Smoking and infertility
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Can smoking affect my ability to have a child?
Most people understand that smoking increases the risk for heart, vascular, and lung disease. Many do not realize that smoking can also lead to problems with fertility in both men and women. Erectile dysfunction and pregnancy complication rates are also increased with smoking.
Will smoking affect my eggs or sperm?
Chemicals (such as nicotine, cyanide, and carbon monoxide) in cigarette smoke speed up the loss rate of eggs. Unfortunately, once eggs die off, they cannot regenerate or be replaced. This means that menopause occurs 1 to 4 years earlier in women who smoke (compared with non-smokers).
Male smokers can suffer decreased sperm quality with lower counts (numbers of sperm) and motility (sperm’s ability to move) and increased numbers of abnormally- shaped sperm. Smoking might also decrease the sperm’s ability to fertilize eggs.
How can smoking impact my ability to conceive?
Women who smoke do not conceive as efficiently as nonsmokers. Infertility rates in both male and female smokers are about twice the rate of infertility found in nonsmokers. The risk for fertility problems increases with the number of cigarettes smoked daily.
Even fertility treatments such as IVF may not be able to fully overcome smoking’s effects on fertility. Female smokers need more ovary-stimulating medications during IVF and still have fewer eggs at retrieval time and have 30% lower pregnancy rates compared with IVF patients who do not smoke.
Because smoking damages the genetic material in eggs and sperm, miscarriage and offspring birth-defect rates are higher among patients who smoke. Smokeless tobacco also leads to increased miscarriage rates. Women who smoke are more likely to conceive a chromosomally unhealthy pregnancy (such as a pregnancy affected by Down syndrome)[/one_half][one_half last=”yes” spacing=”yes” background_color=”” background_image=”” background_repeat=”no-repeat” background_position=”left top” border_size=”0px” border_color=”” border_style=”solid” padding=”” class=”” id=””] If an abnormally shaped sperm fertilizes the egg, does that mean that my child will have a higher risk of having genetic abnormalities?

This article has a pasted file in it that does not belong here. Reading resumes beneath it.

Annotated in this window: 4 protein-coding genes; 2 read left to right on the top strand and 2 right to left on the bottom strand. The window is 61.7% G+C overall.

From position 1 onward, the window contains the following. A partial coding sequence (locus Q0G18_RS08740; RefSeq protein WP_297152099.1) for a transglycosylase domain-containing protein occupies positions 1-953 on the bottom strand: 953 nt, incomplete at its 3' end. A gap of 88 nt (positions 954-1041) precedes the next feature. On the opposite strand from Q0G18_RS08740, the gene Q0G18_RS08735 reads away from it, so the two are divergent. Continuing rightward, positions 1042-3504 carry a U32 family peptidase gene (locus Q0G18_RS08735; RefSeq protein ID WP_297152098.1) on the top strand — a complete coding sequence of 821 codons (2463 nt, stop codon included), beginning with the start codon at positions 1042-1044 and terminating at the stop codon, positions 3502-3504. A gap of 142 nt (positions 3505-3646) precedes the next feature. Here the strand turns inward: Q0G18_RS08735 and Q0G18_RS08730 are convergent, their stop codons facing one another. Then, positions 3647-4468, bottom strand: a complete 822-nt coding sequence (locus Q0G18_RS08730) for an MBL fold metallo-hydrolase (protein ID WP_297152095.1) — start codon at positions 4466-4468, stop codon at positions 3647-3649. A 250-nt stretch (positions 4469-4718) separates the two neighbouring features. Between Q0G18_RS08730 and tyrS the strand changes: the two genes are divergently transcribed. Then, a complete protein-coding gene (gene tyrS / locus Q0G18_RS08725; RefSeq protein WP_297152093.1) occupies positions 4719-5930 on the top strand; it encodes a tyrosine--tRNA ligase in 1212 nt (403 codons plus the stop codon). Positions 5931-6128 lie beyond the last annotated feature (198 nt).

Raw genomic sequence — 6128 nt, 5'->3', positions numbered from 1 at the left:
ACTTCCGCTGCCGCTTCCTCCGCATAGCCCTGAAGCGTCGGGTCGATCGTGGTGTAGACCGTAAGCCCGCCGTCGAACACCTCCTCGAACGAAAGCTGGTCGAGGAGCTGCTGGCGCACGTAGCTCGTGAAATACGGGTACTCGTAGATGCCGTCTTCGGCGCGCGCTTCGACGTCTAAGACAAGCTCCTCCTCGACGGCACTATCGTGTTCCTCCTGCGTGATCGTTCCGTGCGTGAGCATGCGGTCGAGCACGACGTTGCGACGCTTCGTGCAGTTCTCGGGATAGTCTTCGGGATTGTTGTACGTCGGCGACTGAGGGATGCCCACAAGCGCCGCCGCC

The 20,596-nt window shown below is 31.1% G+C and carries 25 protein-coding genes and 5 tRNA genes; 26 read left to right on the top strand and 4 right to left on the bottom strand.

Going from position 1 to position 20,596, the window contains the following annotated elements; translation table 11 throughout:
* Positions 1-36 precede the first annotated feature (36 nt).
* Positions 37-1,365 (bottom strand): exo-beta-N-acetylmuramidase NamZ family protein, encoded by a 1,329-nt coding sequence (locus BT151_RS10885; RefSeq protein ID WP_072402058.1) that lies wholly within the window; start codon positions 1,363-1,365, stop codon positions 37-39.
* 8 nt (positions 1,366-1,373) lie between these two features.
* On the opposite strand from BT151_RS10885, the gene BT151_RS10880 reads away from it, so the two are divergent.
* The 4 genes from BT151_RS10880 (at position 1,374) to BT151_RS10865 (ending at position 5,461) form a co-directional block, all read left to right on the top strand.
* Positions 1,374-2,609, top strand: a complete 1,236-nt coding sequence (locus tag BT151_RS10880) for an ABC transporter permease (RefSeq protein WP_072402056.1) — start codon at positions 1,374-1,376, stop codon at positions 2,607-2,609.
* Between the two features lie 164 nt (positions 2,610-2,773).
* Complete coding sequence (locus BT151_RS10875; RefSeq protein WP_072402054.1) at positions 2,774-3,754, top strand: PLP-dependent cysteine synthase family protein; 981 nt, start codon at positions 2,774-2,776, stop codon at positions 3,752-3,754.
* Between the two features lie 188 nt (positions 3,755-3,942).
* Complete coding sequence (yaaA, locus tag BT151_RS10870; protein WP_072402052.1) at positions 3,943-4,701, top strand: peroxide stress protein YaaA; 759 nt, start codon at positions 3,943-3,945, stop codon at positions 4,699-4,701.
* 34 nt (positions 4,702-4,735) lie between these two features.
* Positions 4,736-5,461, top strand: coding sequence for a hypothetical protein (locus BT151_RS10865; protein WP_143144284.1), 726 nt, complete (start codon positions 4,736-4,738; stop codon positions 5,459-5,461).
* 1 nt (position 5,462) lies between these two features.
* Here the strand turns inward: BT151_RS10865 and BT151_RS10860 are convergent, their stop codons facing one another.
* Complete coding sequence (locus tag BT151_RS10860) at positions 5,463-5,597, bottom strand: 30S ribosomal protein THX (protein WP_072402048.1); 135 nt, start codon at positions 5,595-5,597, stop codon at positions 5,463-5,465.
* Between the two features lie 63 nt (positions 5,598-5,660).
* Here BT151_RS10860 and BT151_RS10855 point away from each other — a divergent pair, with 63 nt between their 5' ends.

We don’t know. There’s no relationship between the shape of a sperm and its genetic material. Once the sperm enters the egg, fertilization has a good chance of taking place. However, as some of the abnormalities in sperm shape may be the result of genetic disturbances, there may be some male offspring who will inherit the same type of morphology abnormalities as are found in their fathers’ sperm morphology.
If an abnormally shaped sperm can fertilize an egg, why does the shape matter?
No one is sure why the sperm shape matters. Men with abnormally shaped sperm tend to have more trouble causing a pregnancy, but we cannot say for sure whether that difficulty is caused by the shape of the sperm itself or by another reason that causes the sperm to be shaped differently and at the same time causes a problem with fertility.
Is there anything I can do to improve the shape of my sperm?
Research has not shown a clear relationship between abnormal sperm shape and tobacco, alcohol, or caffeine use, though some studies suggest that smoking can impair fertility. While you are trying for a pregnancy, you should not use tobacco or recreational drugs and you should limit your consumption of alcohol. These substances may hurt sperm DNA (material that carries your genes) quality. Studies have not shown a clear connection between caffeine consumption and changes in sperm shape. Remember that it may take up to 3 months for any changes to your sperm to become noticeable.
Are there any dietary supplements or vitamins that I can take to improve morphology or fertility?
Dietary supplements or vitamins have not been shown to improve sperm morphology or fertility. Some specialists recommend that you take a daily multivitamin to improve reproductive health even though the value of dietary multivitamins for this purpose is unproven.
For more information on this and other reproductive
health topics, visit www.ReproductiveFacts.org[/one_half]
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